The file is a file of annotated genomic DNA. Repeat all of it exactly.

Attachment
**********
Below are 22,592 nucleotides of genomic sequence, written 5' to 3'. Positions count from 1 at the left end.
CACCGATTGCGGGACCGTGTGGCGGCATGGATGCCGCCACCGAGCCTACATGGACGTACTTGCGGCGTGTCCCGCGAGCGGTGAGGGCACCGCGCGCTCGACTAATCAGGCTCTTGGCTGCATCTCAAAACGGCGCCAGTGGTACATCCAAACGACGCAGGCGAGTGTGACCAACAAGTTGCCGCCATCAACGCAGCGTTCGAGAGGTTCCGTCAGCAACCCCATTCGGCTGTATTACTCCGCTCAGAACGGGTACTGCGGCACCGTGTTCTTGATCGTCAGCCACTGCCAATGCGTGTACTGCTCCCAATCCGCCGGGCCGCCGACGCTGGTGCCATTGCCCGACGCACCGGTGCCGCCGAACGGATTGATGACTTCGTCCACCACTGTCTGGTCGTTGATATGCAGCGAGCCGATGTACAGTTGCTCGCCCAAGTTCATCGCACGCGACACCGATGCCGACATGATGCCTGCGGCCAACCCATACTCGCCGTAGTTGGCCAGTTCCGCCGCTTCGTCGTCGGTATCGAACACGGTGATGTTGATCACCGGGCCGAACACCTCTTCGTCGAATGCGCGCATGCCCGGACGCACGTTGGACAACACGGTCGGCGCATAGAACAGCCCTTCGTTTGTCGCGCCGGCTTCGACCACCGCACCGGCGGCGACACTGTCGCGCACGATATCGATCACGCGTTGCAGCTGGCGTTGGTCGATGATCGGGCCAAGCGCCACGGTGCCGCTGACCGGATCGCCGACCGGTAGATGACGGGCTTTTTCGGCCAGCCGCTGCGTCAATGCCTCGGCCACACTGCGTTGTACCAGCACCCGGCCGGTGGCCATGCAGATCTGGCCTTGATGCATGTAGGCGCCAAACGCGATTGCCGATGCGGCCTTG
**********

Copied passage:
Below are 22,592 nucleotides of genomic sequence, written 5' to 3'. Positions count from 1 at the left end.
CACCGATTGCGGGACCGTGTGGCGGCATGGATGCCGCCACCGAGCCTACATGGACGTACTTGCGGCGTGTCCCGCGAGCGGTGAGGGCACCGCGCGCTCGACTAATCAGGCTCTTGGCTGCATCTCAAAACGGCGCCAGTGGTACATCCAAACGACGCAGGCGAGTGTGACCAACAAGTTGCCGCCATCAACGCAGCGTTCGAGAGGTTCCGTCAGCAACCCCATTCGGCTGTATTACTCCGCTCAGAACGGGTACTGCGGCACCGTGTTCTTGATCGTCAGCCACTGCCAATGCGTGTACTGCTCCCAATCCGCCGGGCCGCCGACGCTGGTGCCATTGCCCGACGCACCGGTGCCGCCGAACGGATTGATGACTTCGTCCACCACTGTCTGGTCGTTGATATGCAGCGAGCCGATGTACAGTTGCTCGCCCAAGTTCATCGCACGCGACACCGATGCCGACATGATGCCTGCGGCCAACCCATACTCGCCGTAGTTGGCCAGTTCCGCCGCTTCGTCGTCGGTATCGAACACGGTGATGTTGATCACCGGGCCGAACACCTCTTCGTCGAATGCGCGCATGCCCGGACGCACGTTGGACAACACGGTCGGCGCATAGAACAGCCCTTCGTTTGTCGCGCCGGCTTCGACCACCGCACCGGCGGCGACACTGTCGCGCACGATATCGATCACGCGTTGCAGCTGGCGTTGGTCGATGATCGGGCCAAGCGCCACGGTGCCGCTGACCGGATCGCCGACCGGTAGATGACGGGCTTTTTCGGCCAGCCGCTGCGTCAATGCCTCGGCCACACTGCGTTGTACCAGCACCCGGCCGGTGGCCATGCAGATCTGGCCTTGATGCATGTAGGCGCCAAACGCGATTGCCGATGCGGCCTTG